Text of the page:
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Chapter 4. Object-Oriented Programming in C #

Chapter 4. Object-Oriented Programming in C #

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Review of Object-Oriented Concepts

In this preliminary section we review the fundamentals of object-oriented

programming. If you are an experienced C++ or Java programmer, you may skim

through this section as a refresher and begin your careful reading with the next

section, where we introduce the case study.



Objects

Objects have both a real-world and a software meaning. The object model

describes a relationship between them.

Objects in the Real World

The term object has an intuitive real-world meaning. There are concrete, tangible

objects, such as a ball, an automobile, and an airplane. There are also more

abstract objects that have a definite intellectual meaning, such as a committee, a

patent, or an insurance contract.

Objects have both attributes (or characteristics) and operations that can be

performed upon them. A ball has a size, a weight, a color, and so on. Operations

may be performed on the ball, such as throw, catch, and drop.

There can be various types of relationships among classes of objects. One, for

example, is a specialization relationship, such as an automobile is a special kind

of vehicle. Another is a whole/part relationship, such as an automobile consists of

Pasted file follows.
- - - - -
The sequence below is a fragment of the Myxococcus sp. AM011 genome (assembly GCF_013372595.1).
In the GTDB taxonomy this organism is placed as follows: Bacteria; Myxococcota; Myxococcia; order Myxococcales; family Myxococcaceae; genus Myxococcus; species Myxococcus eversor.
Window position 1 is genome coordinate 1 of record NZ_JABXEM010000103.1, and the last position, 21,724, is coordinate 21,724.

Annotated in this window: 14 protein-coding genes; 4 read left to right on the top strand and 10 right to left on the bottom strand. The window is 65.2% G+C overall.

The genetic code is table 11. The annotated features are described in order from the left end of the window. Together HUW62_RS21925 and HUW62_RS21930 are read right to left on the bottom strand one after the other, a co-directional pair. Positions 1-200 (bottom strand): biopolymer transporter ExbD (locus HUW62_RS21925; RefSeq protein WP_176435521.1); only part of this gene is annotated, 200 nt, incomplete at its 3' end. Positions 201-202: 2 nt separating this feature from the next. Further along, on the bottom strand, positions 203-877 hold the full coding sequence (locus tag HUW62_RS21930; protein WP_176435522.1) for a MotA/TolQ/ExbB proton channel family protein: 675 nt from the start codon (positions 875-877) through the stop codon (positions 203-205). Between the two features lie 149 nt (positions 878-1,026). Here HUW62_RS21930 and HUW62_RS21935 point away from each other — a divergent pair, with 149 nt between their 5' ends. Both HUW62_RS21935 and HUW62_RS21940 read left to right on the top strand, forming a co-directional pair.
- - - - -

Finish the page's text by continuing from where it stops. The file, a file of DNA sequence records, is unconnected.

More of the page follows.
an engine, a chassis, wheels, and other parts.

Object Models

Objects can also be used in programs. Objects are useful in programming because

you can set up a software model of a real-world system. Software objects abstract

the parts of objects in the real world that are relevant to the problem being solved.

The model can then be implemented as software using a programming language.

A software system implemented in this way tends to be more faithful to the real

system, and it can be changed more readily when the real system is changed.

There are formal languages for describing object models. The most popular

language is UML (Unified Modeling Language), which is a synthesis of several

earlier modeling languages. Formal modeling languages are beyond the scope of

this book, but we will find that informal models are useful.

Reusable Software Components



Another advantage of objects in software is that they can facilitate reusable

software components. Hardware has long enjoyed significant benefits from

reusable hardware components. For example, computers can be created from